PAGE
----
Much has changed in the housing market over the last 40+ years. The average cost of a house in 1980 was around £23,596. In 2020 that figure had risen to £252,000. It's true that wages have also gone up considerably, but not at the same levels. Whereas a house in 1980 cost approximately 4.2 times the average income, in 2020 this figure was 8.3 times the average income. Pay rose by around 548% over those 40 years, but house prices rose by around 1068% in the same timeframe. Aside from a housing wobble at the start of the pandemic, house prices have kept rising during the last few years - with a 10.9% increase over the year to February 2022.
The disparity between wages and house prices has resulted in winners and losers when it comes to owning a home. Many who bought a house as little as 15 years ago will now be in a position where its value is significantly increased. Those who are looking to "size up" may see their capital disappear very quickly when looking to move somewhere bigger, but homeowners who are happy to stay where they are will have a large amount of equity tied up in their houses.
First time buyers are stuck between a rock and a hard place - as house prices go up so does the deposit requirement, but wages may not be high enough to enable increased saving. Options like Help to Buy and other affordability schemes aim to help bridge this gap, but with rental property prices the highest ever recorded in 2021, being able to rent and save at the same time can be a real struggle.
Despite this, people are still moving house and interest rates may explain why they are able to do so. Interest rates have declined quite sharply over recent decades, with mortgage rates at around 2% earlier this year. This has enabled buyers to take out larger loans but pay significantly less in monthly mortgage repayments.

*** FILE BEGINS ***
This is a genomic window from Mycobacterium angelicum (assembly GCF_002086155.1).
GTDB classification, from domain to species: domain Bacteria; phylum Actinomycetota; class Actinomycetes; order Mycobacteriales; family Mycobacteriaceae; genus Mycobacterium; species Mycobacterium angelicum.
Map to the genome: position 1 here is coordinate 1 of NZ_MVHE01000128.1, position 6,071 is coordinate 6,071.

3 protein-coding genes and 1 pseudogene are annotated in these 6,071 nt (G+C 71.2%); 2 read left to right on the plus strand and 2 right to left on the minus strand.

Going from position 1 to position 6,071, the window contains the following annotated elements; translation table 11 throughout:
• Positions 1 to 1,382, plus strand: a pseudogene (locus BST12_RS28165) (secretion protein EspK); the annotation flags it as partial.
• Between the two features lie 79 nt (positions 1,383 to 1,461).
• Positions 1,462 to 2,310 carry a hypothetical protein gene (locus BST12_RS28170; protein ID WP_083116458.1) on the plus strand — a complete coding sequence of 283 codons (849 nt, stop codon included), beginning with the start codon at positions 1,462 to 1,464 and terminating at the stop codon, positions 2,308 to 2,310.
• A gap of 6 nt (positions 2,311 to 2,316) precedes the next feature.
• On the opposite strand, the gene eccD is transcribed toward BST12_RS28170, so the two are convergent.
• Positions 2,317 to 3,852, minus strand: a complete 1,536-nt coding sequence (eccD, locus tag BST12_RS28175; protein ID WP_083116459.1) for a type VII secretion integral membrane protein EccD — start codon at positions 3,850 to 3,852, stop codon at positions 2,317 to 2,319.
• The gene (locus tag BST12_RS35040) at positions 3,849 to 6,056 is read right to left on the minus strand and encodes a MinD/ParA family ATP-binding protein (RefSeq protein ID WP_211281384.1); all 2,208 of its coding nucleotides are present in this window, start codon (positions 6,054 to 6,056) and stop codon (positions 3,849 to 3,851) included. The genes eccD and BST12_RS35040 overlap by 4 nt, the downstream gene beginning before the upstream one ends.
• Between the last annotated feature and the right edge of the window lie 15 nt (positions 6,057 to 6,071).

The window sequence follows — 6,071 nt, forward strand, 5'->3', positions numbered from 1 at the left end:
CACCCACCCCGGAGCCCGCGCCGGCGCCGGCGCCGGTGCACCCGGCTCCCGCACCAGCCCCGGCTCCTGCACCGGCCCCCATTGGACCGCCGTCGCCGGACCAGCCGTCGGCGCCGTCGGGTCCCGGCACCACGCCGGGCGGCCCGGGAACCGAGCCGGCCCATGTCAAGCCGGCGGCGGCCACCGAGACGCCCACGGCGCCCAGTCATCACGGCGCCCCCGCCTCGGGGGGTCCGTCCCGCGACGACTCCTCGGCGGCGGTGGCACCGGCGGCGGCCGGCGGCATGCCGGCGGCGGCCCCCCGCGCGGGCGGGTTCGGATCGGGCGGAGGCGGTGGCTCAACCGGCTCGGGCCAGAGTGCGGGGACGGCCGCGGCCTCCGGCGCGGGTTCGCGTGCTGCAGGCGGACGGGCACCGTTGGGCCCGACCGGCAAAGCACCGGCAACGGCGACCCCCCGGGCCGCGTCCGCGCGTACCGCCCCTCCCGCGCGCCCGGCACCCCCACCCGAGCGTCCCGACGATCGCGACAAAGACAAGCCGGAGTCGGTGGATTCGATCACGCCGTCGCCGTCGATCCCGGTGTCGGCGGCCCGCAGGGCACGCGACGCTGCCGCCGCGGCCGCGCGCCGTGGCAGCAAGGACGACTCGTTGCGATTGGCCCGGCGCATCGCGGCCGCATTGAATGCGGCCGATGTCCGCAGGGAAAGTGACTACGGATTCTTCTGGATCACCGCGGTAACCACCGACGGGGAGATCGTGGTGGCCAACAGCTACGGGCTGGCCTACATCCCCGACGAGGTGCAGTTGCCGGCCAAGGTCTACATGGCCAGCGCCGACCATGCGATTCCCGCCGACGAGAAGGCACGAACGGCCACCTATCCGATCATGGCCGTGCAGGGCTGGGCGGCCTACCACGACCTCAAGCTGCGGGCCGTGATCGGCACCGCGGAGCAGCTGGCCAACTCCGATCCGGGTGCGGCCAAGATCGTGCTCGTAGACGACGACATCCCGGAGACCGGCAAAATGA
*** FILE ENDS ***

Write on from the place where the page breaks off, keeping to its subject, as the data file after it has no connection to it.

Data from January and February 2022 suggests the appetite for moving house seems to have begun to steady from 2021, but there is still likely to be a significant amount of people carrying debt into their later years, which could lead to a greater appetite for debt consolidation.
Unlocking the wealth in property
Equity release could offer a timely solution for the over 55's who are ‘asset rich, cash poor'. It enables homeowners to access funds from the value of their homes without jeopardising their homes. While demand still pushes up prices homeowners are able to access more equity but at a still favourable interest rate, allowing them to adapt their houses to their changing needs.
Of those in the 45+ age bracket surveyed by Mintel, 49% haven't done anything in terms of planning for their retirement. Whilst there is still an element of misinformation surrounding equity release, there could also be a sizable potential customer base among those who are near or entering retirement without a clear idea of how to fund the next stage of their lives.
At Aviva, we understand that everyone's circumstances will be different. Our aim is always to allow you to make each policy bespoke by offering a number of features that can be tailored to your client's needs. Equity release can be a viable option for many approaching or in retirement - have your clients considered it? You can find out more including the benefits and risks at https://connect.avivab2b.co.uk/adviser/retirement/equity-release/
This post is funded by Aviva
 UK Housing Review, Average Regional House prices (1980). https://www.cih.org/bookshop/uk-housing-review-2022
 Calculations based on above sources and information from Office for National Statistics, Average Household Income in 2020 and New Earnings Survey 1980, Contains public sector information licensed under the Open Government Licence v3.0
 Statista Research, April 2022
 Equity Release Schemes UK, 2021, Mintel. Research based on those who own a home outright or are buying a home.